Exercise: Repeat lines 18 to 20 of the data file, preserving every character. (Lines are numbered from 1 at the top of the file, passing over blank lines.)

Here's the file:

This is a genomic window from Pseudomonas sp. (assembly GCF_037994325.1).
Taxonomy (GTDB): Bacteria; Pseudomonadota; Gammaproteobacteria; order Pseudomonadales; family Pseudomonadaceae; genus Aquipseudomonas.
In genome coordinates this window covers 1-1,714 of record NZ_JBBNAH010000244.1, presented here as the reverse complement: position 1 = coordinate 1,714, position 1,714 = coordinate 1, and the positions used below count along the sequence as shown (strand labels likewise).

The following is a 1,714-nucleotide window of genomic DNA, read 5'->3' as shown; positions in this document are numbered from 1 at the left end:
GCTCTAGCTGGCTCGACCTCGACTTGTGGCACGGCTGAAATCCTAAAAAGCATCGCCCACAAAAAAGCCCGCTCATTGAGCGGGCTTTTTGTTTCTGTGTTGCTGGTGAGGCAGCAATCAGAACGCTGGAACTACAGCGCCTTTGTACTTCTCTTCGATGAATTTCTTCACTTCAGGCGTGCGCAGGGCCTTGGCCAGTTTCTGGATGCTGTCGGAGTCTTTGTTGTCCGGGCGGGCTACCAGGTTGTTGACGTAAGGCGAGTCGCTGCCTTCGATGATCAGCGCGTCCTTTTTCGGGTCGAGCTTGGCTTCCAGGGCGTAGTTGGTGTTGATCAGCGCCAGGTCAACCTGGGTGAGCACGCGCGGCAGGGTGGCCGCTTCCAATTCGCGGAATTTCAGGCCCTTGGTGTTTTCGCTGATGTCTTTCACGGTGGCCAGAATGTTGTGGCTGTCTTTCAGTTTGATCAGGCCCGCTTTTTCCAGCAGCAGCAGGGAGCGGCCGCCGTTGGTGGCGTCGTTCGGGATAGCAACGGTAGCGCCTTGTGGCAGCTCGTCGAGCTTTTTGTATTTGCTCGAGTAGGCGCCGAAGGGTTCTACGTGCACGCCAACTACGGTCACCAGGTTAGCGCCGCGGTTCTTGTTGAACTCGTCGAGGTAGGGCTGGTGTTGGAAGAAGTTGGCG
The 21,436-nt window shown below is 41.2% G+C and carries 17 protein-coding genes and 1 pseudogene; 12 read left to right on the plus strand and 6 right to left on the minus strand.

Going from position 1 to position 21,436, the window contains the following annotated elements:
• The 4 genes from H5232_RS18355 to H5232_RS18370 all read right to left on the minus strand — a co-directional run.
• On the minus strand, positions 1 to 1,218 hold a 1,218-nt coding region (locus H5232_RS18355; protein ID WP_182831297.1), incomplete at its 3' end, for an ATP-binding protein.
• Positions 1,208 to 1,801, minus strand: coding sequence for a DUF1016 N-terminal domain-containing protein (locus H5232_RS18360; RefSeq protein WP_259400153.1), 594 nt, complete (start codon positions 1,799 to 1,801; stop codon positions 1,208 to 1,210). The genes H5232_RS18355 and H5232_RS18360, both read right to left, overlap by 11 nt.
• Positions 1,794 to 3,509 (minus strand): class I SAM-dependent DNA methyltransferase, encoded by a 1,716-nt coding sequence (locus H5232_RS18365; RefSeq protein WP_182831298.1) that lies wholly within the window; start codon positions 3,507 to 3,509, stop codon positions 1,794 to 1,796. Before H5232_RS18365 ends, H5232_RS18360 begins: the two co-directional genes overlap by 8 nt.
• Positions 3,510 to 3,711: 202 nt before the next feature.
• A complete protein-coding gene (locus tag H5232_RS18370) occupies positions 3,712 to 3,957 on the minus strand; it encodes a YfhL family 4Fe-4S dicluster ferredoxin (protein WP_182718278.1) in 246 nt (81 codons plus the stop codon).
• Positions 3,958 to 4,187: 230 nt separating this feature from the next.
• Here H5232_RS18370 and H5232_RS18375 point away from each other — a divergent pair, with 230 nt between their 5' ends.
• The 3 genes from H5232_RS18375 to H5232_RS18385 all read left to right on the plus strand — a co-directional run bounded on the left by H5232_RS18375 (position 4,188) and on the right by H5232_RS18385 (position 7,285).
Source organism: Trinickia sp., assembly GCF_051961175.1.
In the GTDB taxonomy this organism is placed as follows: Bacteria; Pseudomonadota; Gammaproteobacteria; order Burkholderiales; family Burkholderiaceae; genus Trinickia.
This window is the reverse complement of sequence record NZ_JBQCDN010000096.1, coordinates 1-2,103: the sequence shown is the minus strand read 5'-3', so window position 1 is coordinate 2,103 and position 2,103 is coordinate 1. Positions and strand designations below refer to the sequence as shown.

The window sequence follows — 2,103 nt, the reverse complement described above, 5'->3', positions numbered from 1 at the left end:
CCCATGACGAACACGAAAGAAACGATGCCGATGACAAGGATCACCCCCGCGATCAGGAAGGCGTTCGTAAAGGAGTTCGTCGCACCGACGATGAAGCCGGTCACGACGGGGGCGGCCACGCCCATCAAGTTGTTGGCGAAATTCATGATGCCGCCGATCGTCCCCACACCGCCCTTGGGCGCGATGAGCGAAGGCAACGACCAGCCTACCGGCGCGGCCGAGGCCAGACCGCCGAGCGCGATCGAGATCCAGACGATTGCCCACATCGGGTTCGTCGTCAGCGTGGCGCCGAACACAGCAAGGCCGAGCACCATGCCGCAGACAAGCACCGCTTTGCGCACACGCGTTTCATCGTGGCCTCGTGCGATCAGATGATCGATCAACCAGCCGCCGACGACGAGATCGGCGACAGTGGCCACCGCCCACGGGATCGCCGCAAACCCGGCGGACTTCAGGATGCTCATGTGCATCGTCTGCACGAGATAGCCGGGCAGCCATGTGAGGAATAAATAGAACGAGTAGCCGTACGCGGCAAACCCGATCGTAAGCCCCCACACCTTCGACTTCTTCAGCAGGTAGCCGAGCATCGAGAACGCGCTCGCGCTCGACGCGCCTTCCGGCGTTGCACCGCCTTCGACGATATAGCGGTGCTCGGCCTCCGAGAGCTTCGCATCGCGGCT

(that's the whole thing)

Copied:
In the GTDB taxonomy this organism is placed as follows: Bacteria; Pseudomonadota; Gammaproteobacteria; order Burkholderiales; family Burkholderiaceae; genus Trinickia.
This window is the reverse complement of sequence record NZ_JBQCDN010000096.1, coordinates 1-2,103: the sequence shown is the minus strand read 5'-3', so window position 1 is coordinate 2,103 and position 2,103 is coordinate 1. Positions and strand designations below refer to the sequence as shown.

The window sequence follows — 2,103 nt, the reverse complement described above, 5'->3', positions numbered from 1 at the left end: